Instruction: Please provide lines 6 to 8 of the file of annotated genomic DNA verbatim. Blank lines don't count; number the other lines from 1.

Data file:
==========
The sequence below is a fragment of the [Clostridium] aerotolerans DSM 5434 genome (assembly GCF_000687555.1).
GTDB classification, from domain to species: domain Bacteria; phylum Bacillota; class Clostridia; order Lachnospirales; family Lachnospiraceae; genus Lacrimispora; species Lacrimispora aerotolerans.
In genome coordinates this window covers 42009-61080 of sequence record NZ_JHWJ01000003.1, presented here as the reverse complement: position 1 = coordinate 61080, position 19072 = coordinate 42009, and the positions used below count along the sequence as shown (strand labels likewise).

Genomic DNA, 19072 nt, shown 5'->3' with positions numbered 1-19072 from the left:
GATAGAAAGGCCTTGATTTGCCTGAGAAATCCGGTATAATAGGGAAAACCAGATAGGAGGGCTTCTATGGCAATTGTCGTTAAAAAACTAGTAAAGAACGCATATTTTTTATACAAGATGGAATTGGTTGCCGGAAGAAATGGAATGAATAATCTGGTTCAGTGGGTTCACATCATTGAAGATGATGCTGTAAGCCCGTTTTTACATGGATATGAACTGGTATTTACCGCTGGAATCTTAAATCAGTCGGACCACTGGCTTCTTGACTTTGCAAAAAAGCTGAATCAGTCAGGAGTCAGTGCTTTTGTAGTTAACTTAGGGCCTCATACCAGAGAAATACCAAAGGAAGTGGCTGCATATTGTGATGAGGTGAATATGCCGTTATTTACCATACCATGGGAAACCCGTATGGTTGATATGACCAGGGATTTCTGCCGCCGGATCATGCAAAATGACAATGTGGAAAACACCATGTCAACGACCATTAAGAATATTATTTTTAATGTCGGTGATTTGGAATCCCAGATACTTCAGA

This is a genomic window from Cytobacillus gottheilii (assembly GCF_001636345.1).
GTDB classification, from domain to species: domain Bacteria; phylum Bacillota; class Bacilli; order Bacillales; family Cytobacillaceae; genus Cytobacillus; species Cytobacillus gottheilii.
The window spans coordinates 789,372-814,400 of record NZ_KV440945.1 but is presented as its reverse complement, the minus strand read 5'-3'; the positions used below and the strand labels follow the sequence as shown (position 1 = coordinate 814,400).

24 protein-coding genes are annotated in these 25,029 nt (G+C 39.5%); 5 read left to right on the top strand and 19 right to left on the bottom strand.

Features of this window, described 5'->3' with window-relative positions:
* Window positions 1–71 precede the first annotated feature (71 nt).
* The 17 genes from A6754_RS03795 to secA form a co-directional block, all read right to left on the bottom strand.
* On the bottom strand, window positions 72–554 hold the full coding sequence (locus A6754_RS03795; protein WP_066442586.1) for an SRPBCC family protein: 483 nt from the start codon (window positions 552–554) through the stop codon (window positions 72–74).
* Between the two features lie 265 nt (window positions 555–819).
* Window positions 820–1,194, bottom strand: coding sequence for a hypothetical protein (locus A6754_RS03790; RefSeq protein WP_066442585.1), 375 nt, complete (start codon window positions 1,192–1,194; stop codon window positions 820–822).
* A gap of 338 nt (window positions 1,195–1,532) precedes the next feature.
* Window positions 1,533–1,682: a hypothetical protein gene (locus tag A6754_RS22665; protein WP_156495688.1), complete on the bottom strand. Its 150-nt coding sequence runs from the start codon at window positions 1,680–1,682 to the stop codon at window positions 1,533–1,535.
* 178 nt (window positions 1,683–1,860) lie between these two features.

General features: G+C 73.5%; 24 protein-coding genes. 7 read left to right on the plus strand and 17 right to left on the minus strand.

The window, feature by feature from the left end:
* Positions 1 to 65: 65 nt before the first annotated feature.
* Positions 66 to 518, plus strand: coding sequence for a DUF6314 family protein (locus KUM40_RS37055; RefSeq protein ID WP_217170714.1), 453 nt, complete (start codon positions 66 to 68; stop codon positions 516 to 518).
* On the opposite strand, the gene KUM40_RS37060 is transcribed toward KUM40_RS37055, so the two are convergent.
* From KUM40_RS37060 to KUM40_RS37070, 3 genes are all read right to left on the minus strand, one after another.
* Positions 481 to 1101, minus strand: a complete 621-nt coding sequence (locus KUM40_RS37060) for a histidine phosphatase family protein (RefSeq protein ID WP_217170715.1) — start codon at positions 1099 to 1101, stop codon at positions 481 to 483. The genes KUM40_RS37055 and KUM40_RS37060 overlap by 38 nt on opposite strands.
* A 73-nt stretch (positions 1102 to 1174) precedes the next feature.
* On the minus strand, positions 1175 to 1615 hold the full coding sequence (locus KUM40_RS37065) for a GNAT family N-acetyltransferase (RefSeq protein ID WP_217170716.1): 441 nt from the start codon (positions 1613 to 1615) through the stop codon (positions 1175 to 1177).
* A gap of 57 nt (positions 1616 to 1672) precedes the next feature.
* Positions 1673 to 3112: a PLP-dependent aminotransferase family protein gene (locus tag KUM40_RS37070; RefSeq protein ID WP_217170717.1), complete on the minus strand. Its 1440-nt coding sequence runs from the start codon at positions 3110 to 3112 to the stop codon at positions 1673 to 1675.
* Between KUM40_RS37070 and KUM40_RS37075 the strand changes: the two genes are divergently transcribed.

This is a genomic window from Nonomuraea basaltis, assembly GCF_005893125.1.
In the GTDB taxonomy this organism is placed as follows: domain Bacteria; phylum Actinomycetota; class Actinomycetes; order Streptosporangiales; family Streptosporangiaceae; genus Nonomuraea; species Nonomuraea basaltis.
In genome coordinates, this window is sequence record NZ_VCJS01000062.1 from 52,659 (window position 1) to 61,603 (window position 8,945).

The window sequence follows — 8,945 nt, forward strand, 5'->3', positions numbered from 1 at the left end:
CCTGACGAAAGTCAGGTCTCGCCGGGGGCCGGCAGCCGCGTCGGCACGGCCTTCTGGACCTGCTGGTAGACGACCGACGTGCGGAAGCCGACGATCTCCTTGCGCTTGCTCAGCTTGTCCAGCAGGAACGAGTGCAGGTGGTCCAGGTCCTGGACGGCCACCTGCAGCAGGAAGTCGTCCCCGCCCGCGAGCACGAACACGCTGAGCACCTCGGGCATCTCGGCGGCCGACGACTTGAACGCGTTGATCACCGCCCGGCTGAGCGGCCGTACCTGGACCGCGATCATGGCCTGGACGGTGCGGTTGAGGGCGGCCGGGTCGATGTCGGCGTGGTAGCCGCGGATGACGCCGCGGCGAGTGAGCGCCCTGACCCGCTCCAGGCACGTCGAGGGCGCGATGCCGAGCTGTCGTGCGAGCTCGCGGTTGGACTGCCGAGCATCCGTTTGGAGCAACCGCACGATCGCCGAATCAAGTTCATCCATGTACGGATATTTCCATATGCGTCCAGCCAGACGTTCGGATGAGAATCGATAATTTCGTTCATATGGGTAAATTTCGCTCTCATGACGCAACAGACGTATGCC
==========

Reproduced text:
This is a genomic window from Cytobacillus gottheilii (assembly GCF_001636345.1).
GTDB classification, from domain to species: domain Bacteria; phylum Bacillota; class Bacilli; order Bacillales; family Cytobacillaceae; genus Cytobacillus; species Cytobacillus gottheilii.
The window spans coordinates 789,372-814,400 of record NZ_KV440945.1 but is presented as its reverse complement, the minus strand read 5'-3'; the positions used below and the strand labels follow the sequence as shown (position 1 = coordinate 814,400).